alcohol use disorder
Alcohol use disorder may not steal as many headlines as opioid use disorder, but the condition is even more deadly. To be clear, any form of addiction requires treatment and a program of recovery; and, in a perfect world, all types of mental illness would receive the attention they deserve. With that in mind, there exists a dire need to develop methods for helping alcoholics abstain from alcohol. While treatment works, and recovery is possible, the risk of relapse is expressly high for multiple reasons; a primary factor being that alcohol is exponentially more pervasive than other addictive substances.

A heroin addict who finds recovery has a pretty good shot at never coming into contact with the substance again provided however that they stay out of environments where the drug is used. Given the legal standing of heroin, it is unlikely in most cases a person will attend a family gathering and see people using the drug; the same cannot be said for alcohol, and whenever a person is close to the substance, cravings are likely to develop. In early recovery, cravings are too much for some people to contend with and a decision might be made to use again.

Beer, wine, and liquor are everywhere! It is challenging to go anywhere, be it a grocery store or a sporting event, and not run into the substance. Unless someone's program is particularly strong, exposure can trigger cravings and cravings can trigger a relapse. While there are a few medications that individuals can turn to, to keep urges at bay or cause sickness if one drinks, none of the available medicines are ideal. Since abstinence is the goal and relapse rates are notably high, researchers are working tirelessly to find a means of keeping cravings for alcohol to a minimum.

Alcohol Use Disorder Medication


Each year, some 88,000 Americans die of alcohol-related causes, according to the Centers for Disease Control and Prevention (CDC); alcohol's death toll significantly surpasses that of opioids. A professor from the University of Rhode Island College of Pharmacy is working to find a medication that can help people recover from alcohol abuse, according to a URI press release. With the help of a $1.65 million federal grant, Professor Fatemeh Akhlaghi, the Ernest Mario Distinguished Chair in Pharmaceutics, is testing a Pfizer drug initially developed to treat obesity and diabetes.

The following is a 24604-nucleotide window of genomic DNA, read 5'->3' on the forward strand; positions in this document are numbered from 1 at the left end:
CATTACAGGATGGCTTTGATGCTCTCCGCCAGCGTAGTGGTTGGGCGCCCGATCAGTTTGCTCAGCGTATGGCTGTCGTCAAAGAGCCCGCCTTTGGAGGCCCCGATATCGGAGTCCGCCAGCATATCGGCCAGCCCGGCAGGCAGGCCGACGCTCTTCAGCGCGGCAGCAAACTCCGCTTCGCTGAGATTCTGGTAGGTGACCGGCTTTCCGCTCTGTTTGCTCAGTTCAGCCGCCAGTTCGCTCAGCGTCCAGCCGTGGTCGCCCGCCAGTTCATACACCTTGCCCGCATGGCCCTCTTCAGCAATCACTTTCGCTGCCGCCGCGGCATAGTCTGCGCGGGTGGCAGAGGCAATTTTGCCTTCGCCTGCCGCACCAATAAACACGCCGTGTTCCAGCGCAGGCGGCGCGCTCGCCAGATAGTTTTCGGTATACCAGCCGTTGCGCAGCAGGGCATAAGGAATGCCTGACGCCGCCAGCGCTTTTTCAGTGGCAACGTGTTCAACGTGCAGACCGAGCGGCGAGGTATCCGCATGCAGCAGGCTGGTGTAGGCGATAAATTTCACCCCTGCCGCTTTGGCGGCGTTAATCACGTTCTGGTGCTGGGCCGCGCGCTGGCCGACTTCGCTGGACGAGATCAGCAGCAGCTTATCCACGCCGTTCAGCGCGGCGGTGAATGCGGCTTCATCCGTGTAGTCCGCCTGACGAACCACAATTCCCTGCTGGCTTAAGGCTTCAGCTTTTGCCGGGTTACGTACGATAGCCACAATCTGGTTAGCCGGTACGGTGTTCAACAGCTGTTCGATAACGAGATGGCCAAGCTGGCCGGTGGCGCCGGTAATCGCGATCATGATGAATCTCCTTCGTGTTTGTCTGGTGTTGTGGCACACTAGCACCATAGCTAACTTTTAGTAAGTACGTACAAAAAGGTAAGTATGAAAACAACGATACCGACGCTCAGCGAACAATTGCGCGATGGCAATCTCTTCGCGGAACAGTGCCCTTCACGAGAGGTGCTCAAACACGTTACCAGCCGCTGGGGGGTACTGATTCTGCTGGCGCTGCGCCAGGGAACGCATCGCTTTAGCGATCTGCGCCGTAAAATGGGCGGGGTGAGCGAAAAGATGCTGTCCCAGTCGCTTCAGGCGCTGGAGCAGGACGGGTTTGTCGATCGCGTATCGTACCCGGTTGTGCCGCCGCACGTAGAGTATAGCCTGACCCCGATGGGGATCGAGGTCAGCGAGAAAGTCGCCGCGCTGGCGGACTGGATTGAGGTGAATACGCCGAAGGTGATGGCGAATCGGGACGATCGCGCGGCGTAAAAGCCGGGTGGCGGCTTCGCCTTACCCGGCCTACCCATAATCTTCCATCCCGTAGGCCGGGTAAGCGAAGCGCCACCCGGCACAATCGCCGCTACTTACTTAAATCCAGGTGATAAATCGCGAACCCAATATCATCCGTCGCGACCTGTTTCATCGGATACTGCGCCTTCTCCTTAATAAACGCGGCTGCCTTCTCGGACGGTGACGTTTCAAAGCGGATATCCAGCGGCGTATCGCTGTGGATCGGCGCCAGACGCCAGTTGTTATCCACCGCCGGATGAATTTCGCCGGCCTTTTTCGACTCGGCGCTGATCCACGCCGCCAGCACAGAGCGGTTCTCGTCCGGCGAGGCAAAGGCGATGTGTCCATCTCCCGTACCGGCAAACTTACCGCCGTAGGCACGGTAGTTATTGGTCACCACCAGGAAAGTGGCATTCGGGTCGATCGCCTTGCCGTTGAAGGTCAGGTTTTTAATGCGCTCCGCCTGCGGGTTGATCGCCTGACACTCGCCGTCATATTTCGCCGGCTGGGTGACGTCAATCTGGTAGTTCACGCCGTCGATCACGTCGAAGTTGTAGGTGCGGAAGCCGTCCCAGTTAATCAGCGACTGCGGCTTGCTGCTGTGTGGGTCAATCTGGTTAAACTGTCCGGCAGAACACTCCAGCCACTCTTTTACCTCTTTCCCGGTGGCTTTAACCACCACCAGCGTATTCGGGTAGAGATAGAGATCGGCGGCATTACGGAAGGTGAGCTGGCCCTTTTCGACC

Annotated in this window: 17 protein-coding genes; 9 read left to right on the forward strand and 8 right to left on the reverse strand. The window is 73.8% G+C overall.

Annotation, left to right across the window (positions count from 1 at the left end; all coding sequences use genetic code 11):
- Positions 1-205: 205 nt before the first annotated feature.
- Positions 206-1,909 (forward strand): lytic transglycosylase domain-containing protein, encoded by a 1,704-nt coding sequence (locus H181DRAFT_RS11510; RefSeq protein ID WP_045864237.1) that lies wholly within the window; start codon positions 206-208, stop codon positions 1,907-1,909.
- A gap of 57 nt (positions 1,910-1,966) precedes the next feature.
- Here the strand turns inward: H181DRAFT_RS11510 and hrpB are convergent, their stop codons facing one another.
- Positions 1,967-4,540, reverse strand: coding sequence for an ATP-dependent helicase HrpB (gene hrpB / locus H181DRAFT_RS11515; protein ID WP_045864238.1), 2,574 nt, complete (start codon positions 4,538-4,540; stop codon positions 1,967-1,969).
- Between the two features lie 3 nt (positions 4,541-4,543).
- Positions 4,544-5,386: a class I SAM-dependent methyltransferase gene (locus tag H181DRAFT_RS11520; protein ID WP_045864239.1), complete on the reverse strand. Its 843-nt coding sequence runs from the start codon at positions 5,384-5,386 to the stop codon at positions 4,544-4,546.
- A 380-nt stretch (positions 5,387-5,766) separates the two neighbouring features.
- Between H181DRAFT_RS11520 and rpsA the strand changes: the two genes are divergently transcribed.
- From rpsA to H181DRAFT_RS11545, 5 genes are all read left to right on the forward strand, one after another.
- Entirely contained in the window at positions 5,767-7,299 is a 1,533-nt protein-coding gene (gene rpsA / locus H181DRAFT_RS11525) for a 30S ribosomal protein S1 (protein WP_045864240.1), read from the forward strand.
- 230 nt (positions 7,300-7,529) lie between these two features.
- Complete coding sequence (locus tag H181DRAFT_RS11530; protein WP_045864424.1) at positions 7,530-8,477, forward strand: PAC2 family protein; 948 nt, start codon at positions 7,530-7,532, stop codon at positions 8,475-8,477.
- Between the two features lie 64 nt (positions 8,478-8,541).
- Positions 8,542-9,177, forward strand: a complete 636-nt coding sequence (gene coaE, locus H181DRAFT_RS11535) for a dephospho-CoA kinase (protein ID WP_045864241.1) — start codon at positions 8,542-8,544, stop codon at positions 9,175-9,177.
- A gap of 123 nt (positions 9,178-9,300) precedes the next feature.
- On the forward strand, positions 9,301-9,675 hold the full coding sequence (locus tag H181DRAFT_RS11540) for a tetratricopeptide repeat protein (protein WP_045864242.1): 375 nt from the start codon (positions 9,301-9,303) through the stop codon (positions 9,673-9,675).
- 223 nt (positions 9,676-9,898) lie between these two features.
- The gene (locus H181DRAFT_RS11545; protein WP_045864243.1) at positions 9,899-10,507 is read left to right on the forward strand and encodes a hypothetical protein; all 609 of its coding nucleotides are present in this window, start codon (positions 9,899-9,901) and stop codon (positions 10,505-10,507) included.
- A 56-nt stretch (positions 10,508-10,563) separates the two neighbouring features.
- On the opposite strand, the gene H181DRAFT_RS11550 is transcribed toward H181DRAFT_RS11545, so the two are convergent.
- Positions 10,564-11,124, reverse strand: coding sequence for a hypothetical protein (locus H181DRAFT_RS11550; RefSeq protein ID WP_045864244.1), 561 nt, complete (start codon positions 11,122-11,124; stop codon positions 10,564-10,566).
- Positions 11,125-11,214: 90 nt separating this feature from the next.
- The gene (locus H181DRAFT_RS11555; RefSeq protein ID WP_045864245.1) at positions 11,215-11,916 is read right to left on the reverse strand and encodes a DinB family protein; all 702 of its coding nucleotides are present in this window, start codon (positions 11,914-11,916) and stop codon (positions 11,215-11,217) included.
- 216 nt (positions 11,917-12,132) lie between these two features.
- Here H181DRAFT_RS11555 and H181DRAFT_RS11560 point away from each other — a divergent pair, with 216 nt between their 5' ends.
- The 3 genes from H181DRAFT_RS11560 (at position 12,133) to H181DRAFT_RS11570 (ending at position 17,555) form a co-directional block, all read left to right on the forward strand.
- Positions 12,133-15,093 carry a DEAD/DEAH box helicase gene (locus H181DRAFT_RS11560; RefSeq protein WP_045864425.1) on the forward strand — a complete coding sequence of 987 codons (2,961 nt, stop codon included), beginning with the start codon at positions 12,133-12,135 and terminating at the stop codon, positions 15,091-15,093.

The research centers on a drug that targets ghrelin, a peptide that stimulates appetite and food intake, the article reports. Individuals with higher concentrations of ghrelin are found to have more significant cravings and consume more alcohol. A preliminary study, appearing in the journal Molecular Psychiatry, involving 12 patients using a ghrelin-blocking drug to help curb cravings for alcohol shows excellent promise. A larger placebo-controlled clinical trial is underway to determine the drug's efficacy.

"The drugs that are available to treat alcohol use disorder either came from opioids or other drugs that make you have an aversive effect if you drink, and each of them has only small effects," Akhlaghi said. "The study with the 12 patients shows potential success, although the results are clearly very preliminary and in need for replication. In the new phase, we are looking at the efficacy of the drug. We cannot say this is a cure; we can say it is a promising therapy."

Alcohol Use Disorder Treatment


Please contact Celebrate Drug Rehab if you or a loved one has an alcohol use disorder. Addiction recovery is possible! Help is needed. Support is available. Call Today! (800) 708-3173

Friday, June 29, 2018